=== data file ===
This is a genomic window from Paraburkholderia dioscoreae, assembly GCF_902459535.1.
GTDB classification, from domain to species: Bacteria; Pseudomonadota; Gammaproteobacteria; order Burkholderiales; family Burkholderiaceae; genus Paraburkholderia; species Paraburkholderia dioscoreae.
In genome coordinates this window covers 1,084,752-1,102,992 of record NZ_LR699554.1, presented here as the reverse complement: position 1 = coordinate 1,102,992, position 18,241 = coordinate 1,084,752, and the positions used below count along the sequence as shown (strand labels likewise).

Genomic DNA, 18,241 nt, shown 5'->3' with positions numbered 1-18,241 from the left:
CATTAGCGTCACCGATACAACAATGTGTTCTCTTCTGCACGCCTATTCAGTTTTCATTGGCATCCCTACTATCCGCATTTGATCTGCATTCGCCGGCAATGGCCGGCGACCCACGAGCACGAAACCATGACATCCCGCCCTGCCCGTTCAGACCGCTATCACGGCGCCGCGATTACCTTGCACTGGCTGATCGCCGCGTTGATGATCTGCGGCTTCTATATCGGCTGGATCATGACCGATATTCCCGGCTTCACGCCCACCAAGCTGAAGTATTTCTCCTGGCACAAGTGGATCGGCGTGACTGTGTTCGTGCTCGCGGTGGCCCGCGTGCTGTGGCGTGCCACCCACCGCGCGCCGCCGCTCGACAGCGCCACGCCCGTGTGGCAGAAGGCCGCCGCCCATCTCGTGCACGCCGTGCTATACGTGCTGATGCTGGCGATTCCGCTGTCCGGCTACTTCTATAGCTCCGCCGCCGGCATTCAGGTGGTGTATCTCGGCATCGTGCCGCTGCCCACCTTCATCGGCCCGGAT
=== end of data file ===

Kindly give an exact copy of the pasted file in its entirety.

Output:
This is a genomic window from Paraburkholderia dioscoreae, assembly GCF_902459535.1.
GTDB classification, from domain to species: Bacteria; Pseudomonadota; Gammaproteobacteria; order Burkholderiales; family Burkholderiaceae; genus Paraburkholderia; species Paraburkholderia dioscoreae.
In genome coordinates this window covers 1,084,752-1,102,992 of record NZ_LR699554.1, presented here as the reverse complement: position 1 = coordinate 1,102,992, position 18,241 = coordinate 1,084,752, and the positions used below count along the sequence as shown (strand labels likewise).

Genomic DNA, 18,241 nt, shown 5'->3' with positions numbered 1-18,241 from the left:
CATTAGCGTCACCGATACAACAATGTGTTCTCTTCTGCACGCCTATTCAGTTTTCATTGGCATCCCTACTATCCGCATTTGATCTGCATTCGCCGGCAATGGCCGGCGACCCACGAGCACGAAACCATGACATCCCGCCCTGCCCGTTCAGACCGCTATCACGGCGCCGCGATTACCTTGCACTGGCTGATCGCCGCGTTGATGATCTGCGGCTTCTATATCGGCTGGATCATGACCGATATTCCCGGCTTCACGCCCACCAAGCTGAAGTATTTCTCCTGGCACAAGTGGATCGGCGTGACTGTGTTCGTGCTCGCGGTGGCCCGCGTGCTGTGGCGTGCCACCCACCGCGCGCCGCCGCTCGACAGCGCCACGCCCGTGTGGCAGAAGGCCGCCGCCCATCTCGTGCACGCCGTGCTATACGTGCTGATGCTGGCGATTCCGCTGTCCGGCTACTTCTATAGCTCCGCCGCCGGCATTCAGGTGGTGTATCTCGGCATCGTGCCGCTGCCCACCTTCATCGGCCCGGAT